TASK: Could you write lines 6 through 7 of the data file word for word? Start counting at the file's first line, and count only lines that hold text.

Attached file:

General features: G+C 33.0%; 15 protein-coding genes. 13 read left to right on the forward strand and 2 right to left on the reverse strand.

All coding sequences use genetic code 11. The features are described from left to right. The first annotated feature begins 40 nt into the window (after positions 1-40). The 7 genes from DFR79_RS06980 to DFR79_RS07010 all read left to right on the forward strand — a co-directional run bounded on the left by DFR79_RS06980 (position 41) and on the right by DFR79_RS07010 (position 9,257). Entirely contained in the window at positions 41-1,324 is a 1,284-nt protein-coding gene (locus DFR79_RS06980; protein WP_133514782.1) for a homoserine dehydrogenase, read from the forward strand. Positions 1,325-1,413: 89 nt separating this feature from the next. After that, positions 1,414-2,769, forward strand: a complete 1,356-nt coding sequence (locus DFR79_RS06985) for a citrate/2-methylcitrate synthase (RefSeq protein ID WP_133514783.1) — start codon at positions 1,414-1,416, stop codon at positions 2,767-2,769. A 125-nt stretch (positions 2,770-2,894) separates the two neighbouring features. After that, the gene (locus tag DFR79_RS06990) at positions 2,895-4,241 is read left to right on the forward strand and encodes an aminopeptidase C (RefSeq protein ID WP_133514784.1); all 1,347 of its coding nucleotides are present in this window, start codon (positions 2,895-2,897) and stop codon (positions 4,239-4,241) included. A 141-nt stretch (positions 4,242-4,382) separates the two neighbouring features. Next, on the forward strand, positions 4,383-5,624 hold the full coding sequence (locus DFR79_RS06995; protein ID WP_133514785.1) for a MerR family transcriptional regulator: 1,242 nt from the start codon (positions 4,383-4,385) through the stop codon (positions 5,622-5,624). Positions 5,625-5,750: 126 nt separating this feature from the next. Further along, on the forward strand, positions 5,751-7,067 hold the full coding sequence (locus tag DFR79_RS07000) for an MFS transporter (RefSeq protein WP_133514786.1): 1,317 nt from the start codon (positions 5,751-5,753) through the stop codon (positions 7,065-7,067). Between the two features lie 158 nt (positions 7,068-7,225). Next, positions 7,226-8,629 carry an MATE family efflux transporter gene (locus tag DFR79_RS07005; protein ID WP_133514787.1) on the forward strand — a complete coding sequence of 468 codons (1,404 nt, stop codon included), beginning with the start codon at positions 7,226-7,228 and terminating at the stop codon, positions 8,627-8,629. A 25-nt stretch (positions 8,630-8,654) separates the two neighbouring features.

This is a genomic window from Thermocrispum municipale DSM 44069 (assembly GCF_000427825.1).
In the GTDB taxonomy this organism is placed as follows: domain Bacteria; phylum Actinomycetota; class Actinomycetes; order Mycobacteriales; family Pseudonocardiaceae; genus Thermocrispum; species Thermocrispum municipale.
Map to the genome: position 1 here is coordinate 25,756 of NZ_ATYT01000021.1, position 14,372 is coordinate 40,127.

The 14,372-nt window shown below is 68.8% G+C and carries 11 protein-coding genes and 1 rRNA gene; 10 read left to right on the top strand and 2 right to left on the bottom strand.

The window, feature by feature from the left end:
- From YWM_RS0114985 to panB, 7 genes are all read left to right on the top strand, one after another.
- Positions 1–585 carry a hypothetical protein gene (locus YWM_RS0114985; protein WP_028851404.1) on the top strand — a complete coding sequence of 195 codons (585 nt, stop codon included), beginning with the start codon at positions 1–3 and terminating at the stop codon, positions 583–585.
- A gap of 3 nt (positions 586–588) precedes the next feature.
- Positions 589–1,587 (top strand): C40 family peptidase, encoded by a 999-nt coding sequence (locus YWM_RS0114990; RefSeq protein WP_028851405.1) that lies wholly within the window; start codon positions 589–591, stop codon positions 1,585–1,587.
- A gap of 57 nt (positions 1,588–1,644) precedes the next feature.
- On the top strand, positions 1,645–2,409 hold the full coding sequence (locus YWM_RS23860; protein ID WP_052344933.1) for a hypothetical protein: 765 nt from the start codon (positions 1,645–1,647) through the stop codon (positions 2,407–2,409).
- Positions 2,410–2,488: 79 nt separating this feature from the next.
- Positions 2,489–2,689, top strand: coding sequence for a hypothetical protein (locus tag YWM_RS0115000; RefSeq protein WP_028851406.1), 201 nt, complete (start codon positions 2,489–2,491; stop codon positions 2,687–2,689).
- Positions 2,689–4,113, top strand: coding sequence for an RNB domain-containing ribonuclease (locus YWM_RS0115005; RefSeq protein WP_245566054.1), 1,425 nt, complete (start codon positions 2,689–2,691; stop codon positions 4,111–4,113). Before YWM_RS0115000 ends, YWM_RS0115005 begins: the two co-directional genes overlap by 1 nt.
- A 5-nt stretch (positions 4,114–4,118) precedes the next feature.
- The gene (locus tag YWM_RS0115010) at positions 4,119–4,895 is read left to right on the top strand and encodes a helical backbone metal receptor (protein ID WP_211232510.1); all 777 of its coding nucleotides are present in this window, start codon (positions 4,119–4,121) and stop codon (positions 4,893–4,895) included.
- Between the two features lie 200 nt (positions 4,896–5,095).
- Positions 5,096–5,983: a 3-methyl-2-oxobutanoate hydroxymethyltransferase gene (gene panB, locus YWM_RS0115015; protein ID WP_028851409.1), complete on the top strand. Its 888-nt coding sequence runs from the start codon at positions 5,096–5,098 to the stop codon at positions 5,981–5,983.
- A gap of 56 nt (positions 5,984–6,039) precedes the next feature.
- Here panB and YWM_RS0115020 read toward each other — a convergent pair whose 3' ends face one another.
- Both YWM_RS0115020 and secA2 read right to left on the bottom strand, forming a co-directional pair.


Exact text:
The 14,372-nt window shown below is 68.8% G+C and carries 11 protein-coding genes and 1 rRNA gene; 10 read left to right on the top strand and 2 right to left on the bottom strand.

The window, feature by feature from the left end: